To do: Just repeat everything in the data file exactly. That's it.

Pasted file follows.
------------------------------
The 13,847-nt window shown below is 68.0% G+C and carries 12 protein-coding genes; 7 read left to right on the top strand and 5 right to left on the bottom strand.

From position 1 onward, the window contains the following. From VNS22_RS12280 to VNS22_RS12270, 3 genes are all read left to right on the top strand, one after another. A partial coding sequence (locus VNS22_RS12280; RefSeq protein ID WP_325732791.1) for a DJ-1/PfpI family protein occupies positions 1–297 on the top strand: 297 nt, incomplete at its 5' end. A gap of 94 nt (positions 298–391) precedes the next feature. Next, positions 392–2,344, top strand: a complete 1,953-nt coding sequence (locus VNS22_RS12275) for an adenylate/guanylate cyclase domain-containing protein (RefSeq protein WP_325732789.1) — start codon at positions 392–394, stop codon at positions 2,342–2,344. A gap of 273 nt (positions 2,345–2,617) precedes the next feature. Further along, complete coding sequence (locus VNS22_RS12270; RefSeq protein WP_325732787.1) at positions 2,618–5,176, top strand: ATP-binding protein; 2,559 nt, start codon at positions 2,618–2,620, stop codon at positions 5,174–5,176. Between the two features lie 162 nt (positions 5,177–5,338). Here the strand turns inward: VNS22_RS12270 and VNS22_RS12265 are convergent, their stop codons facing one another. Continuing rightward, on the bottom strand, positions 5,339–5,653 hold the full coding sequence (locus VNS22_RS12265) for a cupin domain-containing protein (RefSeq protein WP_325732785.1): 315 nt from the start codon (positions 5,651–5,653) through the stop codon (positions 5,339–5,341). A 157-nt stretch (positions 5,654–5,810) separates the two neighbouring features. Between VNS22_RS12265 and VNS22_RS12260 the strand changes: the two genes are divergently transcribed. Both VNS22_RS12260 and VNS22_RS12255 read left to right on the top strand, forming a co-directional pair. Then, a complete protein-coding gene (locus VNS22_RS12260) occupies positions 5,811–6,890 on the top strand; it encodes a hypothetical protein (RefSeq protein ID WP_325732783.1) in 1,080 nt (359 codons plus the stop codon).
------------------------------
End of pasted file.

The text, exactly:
The 13,847-nt window shown below is 68.0% G+C and carries 12 protein-coding genes; 7 read left to right on the top strand and 5 right to left on the bottom strand.

From position 1 onward, the window contains the following. From VNS22_RS12280 to VNS22_RS12270, 3 genes are all read left to right on the top strand, one after another. A partial coding sequence (locus VNS22_RS12280; RefSeq protein ID WP_325732791.1) for a DJ-1/PfpI family protein occupies positions 1–297 on the top strand: 297 nt, incomplete at its 5' end. A gap of 94 nt (positions 298–391) precedes the next feature. Next, positions 392–2,344, top strand: a complete 1,953-nt coding sequence (locus VNS22_RS12275) for an adenylate/guanylate cyclase domain-containing protein (RefSeq protein WP_325732789.1) — start codon at positions 392–394, stop codon at positions 2,342–2,344. A gap of 273 nt (positions 2,345–2,617) precedes the next feature. Further along, complete coding sequence (locus VNS22_RS12270; RefSeq protein WP_325732787.1) at positions 2,618–5,176, top strand: ATP-binding protein; 2,559 nt, start codon at positions 2,618–2,620, stop codon at positions 5,174–5,176. Between the two features lie 162 nt (positions 5,177–5,338). Here the strand turns inward: VNS22_RS12270 and VNS22_RS12265 are convergent, their stop codons facing one another. Continuing rightward, on the bottom strand, positions 5,339–5,653 hold the full coding sequence (locus VNS22_RS12265) for a cupin domain-containing protein (RefSeq protein WP_325732785.1): 315 nt from the start codon (positions 5,651–5,653) through the stop codon (positions 5,339–5,341). A 157-nt stretch (positions 5,654–5,810) separates the two neighbouring features. Between VNS22_RS12265 and VNS22_RS12260 the strand changes: the two genes are divergently transcribed. Both VNS22_RS12260 and VNS22_RS12255 read left to right on the top strand, forming a co-directional pair. Then, a complete protein-coding gene (locus VNS22_RS12260) occupies positions 5,811–6,890 on the top strand; it encodes a hypothetical protein (RefSeq protein ID WP_325732783.1) in 1,080 nt (359 codons plus the stop codon).